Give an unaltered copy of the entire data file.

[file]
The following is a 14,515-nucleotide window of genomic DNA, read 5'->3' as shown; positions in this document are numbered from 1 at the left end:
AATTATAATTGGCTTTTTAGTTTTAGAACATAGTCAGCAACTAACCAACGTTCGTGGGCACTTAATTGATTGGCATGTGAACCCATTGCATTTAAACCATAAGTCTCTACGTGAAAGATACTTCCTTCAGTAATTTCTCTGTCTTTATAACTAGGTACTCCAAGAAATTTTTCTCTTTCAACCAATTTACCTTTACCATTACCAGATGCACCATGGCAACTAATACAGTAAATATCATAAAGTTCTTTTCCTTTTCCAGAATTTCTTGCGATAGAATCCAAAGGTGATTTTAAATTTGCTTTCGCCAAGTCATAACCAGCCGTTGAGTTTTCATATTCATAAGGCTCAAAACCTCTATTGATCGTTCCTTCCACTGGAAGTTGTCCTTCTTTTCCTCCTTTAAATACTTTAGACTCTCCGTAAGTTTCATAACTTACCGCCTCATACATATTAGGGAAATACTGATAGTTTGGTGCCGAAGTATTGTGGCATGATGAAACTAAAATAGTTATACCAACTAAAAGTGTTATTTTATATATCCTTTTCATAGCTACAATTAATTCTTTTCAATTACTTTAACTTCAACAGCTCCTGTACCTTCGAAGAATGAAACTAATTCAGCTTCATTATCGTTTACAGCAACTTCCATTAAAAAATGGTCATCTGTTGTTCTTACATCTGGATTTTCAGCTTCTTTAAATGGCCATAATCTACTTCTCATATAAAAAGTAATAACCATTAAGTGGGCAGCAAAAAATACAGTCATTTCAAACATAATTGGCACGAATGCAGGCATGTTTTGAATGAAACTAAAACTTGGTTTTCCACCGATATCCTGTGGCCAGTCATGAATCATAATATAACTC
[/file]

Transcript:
The following is a 14,515-nucleotide window of genomic DNA, read 5'->3' as shown; positions in this document are numbered from 1 at the left end:
AATTATAATTGGCTTTTTAGTTTTAGAACATAGTCAGCAACTAACCAACGTTCGTGGGCACTTAATTGATTGGCATGTGAACCCATTGCATTTAAACCATAAGTCTCTACGTGAAAGATACTTCCTTCAGTAATTTCTCTGTCTTTATAACTAGGTACTCCAAGAAATTTTTCTCTTTCAACCAATTTACCTTTACCATTACCAGATGCACCATGGCAACTAATACAGTAAATATCATAAAGTTCTTTTCCTTTTCCAGAATTTCTTGCGATAGAATCCAAAGGTGATTTTAAATTTGCTTTCGCCAAGTCATAACCAGCCGTTGAGTTTTCATATTCATAAGGCTCAAAACCTCTATTGATCGTTCCTTCCACTGGAAGTTGTCCTTCTTTTCCTCCTTTAAATACTTTAGACTCTCCGTAAGTTTCATAACTTACCGCCTCATACATATTAGGGAAATACTGATAGTTTGGTGCCGAAGTATTGTGGCATGATGAAACTAAAATAGTTATACCAACTAAAAGTGTTATTTTATATATCCTTTTCATAGCTACAATTAATTCTTTTCAATTACTTTAACTTCAACAGCTCCTGTACCTTCGAAGAATGAAACTAATTCAGCTTCATTATCGTTTACAGCAACTTCCATTAAAAAATGGTCATCTGTTGTTCTTACATCTGGATTTTCAGCTTCTTTAAATGGCCATAATCTACTTCTCATATAAAAAGTAATAACCATTAAGTGGGCAGCAAAAAATACAGTCATTTCAAACATAATTGGCACGAATGCAGGCATGTTTTGAATGAAACTAAAACTTGGTTTTCCACCGATATCCTGTGGCCAGTCATGAATCATAATATAACTC